is a chronic mental disorder that affects social behavior and the ability to
comprehend what is real. There are many misconceptions on this disorder and
though one of the main ones is that schizophrenics are dangerous and violent,
this is not true. Many people with schizophrenia lead close to normal lives if
the condition is treated. There are many factors that contribute to the causes
of schizophrenia, and many people of all ages and backgrounds are affected.
There is more than one type of this disorder, and they range from minor
symptoms to very bad if left untreated.
are affected are between the ages of 16-30, which means it can affect the
person in their prime years. In children, the most common effects are:
decreased intellect, motor skills, and social anxiety. These would be the
earliest signs that can be noticed. These symptoms and signs change
dramatically in adults. Where children act more socially “awkward”, the adults
are more aggressive in their expression. The first major signs shown in adults
are: social withdrawal, irritability, clumsiness, and dysphoria. Dysphoria is
described as feeling unhappy, uneasy, or unwell. As described, adults have what
appears to be a more severe version on the social anxiety than the children
diagnosed with schizophrenia have.
can be caused by many things including genetics and environmental factors. If
there is a family history of schizophrenia, the person has an increased chance
of being affected. It is also said that the older the father is the higher risk
for the offspring getting this disorder. Maternal complications can greatly
affect whether or not the child is going to have this disorder. Obesity and
malnutrition, such as any nutritional deficiencies, and drug use during
pregnancy are factors that will contribute to the infant getting schizophrenia.
can affect anyone, but most commonly affected would be males who also
experience the more severe symptoms. It occurs in all societies regardless of
class, race, religion, color, or culture. Though the lower class people will
experience it more because of the lack of healthcare resources. Maternal
mothers especially need the most supervision because pregnant women have to
give so much vital nutrients and vitamins for there to be a stable enough
environment for the fetus to develop. 0.3-0.7 people are affected in their life
time and when viewed globally, there have been 23.6 million cases recorded. In
the united states alone 2.2 million individuals are affected.
and way of thinking is compromised with this disorder. Many of the people are
jailed, about 6%, hospitalized, about another 6%, placed in long term care
facilities, about 10%, placed in supervised living facilities or programs,
about 20%, or homeless, about another 6%. Whether the person was living in
these conditions before is hard to tell, but it is likely that the disorder has
made these changes for them. Often times having a schizophrenic family member,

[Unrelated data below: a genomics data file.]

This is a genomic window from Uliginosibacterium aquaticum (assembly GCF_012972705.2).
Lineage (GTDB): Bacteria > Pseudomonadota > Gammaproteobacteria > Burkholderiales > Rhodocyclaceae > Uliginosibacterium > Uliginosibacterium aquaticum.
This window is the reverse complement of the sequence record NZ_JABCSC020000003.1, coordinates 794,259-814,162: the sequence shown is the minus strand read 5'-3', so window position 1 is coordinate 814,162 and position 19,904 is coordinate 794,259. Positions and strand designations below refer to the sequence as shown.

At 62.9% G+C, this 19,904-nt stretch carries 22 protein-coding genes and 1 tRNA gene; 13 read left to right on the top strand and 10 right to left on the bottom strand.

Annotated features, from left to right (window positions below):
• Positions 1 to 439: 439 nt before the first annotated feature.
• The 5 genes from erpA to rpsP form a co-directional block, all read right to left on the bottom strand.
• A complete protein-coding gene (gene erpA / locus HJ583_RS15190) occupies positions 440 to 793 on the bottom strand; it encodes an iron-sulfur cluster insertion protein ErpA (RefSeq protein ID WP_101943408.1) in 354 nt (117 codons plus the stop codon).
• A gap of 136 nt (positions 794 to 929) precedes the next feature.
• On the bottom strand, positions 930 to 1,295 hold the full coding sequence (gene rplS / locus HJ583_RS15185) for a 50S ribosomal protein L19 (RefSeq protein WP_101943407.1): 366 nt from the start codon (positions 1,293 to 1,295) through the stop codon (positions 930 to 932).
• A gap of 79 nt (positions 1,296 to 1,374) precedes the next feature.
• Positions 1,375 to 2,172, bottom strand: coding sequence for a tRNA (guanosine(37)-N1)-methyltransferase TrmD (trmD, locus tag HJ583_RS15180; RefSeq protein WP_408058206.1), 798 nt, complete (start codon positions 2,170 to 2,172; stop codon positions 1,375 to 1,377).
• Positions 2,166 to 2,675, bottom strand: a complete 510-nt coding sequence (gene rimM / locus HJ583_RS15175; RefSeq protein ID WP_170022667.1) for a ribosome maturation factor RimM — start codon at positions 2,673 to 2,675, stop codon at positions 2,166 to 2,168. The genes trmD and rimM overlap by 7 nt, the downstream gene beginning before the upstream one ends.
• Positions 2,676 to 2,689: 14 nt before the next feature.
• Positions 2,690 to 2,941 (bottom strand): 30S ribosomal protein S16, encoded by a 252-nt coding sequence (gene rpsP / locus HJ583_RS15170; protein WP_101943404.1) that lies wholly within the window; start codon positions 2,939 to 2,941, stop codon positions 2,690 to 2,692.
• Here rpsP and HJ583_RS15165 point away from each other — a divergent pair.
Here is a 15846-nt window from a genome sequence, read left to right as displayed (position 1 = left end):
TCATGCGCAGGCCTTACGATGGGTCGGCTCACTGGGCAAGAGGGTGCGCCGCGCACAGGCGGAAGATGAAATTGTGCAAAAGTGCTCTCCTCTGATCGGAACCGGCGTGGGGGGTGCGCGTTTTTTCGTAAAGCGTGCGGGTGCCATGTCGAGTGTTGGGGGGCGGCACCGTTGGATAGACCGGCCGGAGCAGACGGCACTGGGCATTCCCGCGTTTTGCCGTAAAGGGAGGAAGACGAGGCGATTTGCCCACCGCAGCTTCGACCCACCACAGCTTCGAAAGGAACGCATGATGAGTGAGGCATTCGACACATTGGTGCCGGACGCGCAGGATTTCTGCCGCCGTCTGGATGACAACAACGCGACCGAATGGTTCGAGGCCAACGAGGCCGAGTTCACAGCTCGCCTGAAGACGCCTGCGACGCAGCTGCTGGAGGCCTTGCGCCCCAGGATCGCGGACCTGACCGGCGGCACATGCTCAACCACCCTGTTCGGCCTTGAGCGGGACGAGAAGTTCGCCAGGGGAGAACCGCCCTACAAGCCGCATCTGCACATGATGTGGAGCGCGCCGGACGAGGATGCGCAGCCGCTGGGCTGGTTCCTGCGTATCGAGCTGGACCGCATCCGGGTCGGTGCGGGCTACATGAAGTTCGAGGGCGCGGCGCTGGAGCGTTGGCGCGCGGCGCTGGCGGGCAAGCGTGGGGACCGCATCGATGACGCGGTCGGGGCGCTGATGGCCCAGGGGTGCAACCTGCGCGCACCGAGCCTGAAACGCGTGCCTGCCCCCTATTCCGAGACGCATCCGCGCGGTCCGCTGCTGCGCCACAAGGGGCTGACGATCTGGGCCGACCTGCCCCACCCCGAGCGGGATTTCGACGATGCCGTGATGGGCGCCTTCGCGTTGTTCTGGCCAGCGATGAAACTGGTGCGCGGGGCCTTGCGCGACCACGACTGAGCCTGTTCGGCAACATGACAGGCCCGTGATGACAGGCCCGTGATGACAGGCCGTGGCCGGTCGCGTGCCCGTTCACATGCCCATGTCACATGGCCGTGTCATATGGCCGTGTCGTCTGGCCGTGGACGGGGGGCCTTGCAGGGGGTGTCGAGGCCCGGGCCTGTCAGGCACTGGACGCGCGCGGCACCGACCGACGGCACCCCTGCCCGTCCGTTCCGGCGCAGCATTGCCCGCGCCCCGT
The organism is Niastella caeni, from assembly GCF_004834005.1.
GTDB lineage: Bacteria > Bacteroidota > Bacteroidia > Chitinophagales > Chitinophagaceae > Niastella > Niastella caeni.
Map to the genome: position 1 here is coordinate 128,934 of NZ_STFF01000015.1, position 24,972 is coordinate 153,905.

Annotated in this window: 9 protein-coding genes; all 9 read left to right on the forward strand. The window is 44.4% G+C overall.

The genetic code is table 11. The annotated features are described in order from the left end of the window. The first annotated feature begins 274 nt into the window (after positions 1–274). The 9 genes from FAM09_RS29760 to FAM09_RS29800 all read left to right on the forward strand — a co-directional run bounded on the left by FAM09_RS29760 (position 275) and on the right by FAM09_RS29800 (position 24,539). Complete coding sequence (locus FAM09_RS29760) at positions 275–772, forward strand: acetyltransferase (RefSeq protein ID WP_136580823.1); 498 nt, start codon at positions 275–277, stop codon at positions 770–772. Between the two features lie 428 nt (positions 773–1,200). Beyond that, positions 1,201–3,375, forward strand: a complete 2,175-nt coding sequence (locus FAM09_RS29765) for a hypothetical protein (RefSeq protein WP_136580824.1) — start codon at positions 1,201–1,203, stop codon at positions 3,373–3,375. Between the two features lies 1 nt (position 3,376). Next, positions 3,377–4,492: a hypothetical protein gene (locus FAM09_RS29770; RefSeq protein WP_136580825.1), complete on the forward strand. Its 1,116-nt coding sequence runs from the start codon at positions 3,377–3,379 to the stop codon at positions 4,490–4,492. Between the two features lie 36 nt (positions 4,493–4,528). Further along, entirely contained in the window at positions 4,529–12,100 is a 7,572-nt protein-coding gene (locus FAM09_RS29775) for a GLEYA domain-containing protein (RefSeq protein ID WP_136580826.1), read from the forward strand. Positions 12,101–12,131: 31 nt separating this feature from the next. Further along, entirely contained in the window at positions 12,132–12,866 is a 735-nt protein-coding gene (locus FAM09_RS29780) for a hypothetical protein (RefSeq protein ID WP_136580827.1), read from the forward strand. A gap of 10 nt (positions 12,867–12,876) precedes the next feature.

especially immediate family, put a lot of stress on them and they are forced to
place them in a home or facility that can give them the best chance at living
the best life. In more drastic cases the person can be a danger to themselves
or others, so they are forced into hospitals where they can be supervised at
all hours. Some just feel out casted and leave their families becoming homeless
in the process.
may seem hard to deal with when encountering an individual with the disorder,
but for the affected persons themselves, it is especially hard to cope with the
changes the disorder brings. Many affected people experience: delusions,
disoriented speech and/or thoughts, hallucinations, lack of motivation,
inability to experience pleasure, lack of desire to form relationships, and
mood changes. All of these symptoms and signs make it noticeably hard to make
or maintain relationships with anyone if not for the sudden aggression or
paranoia but for the lack of motivation and decreased pleasure sensations.
These symptoms can leave the affected person very depressed and that’s why one
of the major things to look for in schizophrenic patients is thoughts or
threats of suicide. This disorder can make it exceptionally difficult to
interpret and understand information. Their decision making is weakened, so
they act out of emotion and focus less on moral views. Their attention span is
shortened, the have trouble paying attention and if they do pay attention it is
for a short period of time before they begin to lose focus again. Trying to
recall information is much more difficult. Their long term memory might be
intact but their working memory, which is what is used when recalling something
you might’ve just heard or learned, is tainted.
is more than just one type of schizophrenia, in fact there are 5 types. One of
them being paranoid schizophrenia. Paranoid schizophrenia is the most generic
form of schizophrenia. With this form of the disorder, the affected person will
experience the same symptoms as any other form of schizophrenia but will also
have auditory delusions, meaning they will hear voices that aren’t actually
there. The second type is disorganized schizophrenia where hallucinations and
delusions are less common but there is still evidence that these symptoms can